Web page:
“Yet another aspect of the matter may also be noticed, viz. that the recommendations of the Public Service Commission being only advisory in nature and it being open to the appointing authority under Article 188 of the Constitution not to accept its advice, it is difficult to see how a petition of this nature can be maintained. The grievance of the candidate would arise only when the Government has made an appointment in contravention of the rules; until that time the advice tendered by the Commission remains confidential and inchoate and cannot give rise to a grievance or a cause of action within the meaning of Article 98 of the former Constitution.” (Emphasis is ours)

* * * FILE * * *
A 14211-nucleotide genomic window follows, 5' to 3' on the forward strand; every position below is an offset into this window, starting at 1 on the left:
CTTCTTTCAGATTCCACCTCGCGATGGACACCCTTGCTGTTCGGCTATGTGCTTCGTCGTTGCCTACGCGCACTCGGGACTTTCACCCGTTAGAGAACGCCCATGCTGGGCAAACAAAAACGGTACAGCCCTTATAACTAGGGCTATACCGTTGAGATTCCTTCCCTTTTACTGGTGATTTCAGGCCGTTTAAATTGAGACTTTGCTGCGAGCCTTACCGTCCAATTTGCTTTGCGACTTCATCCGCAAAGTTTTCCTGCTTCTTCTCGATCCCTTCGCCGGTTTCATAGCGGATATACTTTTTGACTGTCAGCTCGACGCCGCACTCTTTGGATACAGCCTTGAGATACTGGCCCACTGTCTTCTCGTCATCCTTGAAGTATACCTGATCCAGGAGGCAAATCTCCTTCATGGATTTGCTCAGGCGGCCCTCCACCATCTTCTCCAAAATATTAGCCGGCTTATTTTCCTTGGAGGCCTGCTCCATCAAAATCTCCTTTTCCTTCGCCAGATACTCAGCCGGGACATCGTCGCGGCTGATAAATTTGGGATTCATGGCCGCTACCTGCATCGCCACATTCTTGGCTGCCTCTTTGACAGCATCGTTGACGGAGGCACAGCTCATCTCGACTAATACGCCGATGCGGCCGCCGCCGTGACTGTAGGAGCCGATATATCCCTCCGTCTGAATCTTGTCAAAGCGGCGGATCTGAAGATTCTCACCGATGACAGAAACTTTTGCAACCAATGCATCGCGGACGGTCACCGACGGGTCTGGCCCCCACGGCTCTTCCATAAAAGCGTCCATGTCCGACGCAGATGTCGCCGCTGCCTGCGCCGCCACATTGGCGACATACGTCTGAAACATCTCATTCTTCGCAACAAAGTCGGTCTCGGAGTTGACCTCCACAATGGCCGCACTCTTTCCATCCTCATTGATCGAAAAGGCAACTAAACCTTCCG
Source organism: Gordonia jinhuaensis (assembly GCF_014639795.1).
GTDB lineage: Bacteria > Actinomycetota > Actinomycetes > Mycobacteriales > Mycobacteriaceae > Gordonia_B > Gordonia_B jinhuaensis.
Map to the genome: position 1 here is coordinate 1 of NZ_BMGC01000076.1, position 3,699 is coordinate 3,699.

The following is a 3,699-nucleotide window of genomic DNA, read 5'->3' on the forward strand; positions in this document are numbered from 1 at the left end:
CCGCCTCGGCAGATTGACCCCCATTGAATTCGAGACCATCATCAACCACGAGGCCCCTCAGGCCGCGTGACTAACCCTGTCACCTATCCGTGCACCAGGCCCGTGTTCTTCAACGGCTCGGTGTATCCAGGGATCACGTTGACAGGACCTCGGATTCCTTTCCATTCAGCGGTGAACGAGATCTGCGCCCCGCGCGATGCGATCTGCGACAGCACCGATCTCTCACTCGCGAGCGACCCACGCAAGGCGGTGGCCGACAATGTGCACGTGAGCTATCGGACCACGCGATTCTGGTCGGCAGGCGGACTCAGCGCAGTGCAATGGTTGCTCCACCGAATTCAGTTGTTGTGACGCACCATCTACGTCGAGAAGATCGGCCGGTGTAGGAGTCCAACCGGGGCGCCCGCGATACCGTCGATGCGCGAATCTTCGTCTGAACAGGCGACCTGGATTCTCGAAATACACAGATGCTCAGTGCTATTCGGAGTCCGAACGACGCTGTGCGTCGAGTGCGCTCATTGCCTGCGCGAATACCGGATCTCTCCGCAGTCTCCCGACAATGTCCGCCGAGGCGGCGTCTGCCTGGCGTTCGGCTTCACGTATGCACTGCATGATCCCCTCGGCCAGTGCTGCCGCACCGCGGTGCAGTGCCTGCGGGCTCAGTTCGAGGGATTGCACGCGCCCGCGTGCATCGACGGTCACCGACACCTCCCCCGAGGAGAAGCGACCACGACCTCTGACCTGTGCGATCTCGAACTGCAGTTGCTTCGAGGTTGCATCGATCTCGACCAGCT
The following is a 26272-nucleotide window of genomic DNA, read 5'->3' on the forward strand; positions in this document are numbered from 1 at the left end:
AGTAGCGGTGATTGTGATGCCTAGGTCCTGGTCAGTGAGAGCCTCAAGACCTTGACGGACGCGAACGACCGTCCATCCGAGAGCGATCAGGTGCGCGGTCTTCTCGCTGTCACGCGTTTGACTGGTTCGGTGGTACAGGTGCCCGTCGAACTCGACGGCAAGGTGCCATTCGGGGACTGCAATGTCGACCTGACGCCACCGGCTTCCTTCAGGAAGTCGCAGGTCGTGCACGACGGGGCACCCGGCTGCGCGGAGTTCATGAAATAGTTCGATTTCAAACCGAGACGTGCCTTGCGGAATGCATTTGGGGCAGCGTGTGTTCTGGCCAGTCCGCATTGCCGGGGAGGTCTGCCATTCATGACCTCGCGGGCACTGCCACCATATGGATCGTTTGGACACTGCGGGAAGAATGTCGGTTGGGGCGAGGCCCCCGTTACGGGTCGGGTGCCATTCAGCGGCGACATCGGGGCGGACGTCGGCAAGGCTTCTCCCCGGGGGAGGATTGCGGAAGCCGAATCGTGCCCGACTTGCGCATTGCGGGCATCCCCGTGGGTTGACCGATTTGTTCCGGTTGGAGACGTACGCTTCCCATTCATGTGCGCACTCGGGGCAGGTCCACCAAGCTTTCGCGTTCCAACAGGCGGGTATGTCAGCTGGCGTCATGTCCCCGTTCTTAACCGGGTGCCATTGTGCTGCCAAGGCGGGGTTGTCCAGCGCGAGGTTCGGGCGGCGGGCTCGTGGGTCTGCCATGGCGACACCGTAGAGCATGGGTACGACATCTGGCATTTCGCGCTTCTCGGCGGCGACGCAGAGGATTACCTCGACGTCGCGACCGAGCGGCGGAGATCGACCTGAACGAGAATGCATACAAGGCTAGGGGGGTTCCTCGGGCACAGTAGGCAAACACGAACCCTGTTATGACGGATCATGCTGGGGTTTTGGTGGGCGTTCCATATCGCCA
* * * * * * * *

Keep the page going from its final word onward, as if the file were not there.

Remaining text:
17.  It is the case of the Federation that the Prime Minister had before him the reports from the Intelligence Agencies regarding the reputation of the respondents, which persuaded him to refer their cases back to the Board. This has been seriously disputed by the learned counsel representing the respondents. However, being a question of fact, it will not be possible for us to probe into the question as to whether the material was in fact placed before the Prime Minister while considering the said recommendations. The reports from the Intelligence Agencies were produced before us after we had directed the Attorney General to show the material which was placed before the Prime Minister when the recommendations of the Board came for his consideration. We would not like to make any comment upon the material even tentatively lest it in any way influences the decision of the Board during re-examination of the cases of the respondents.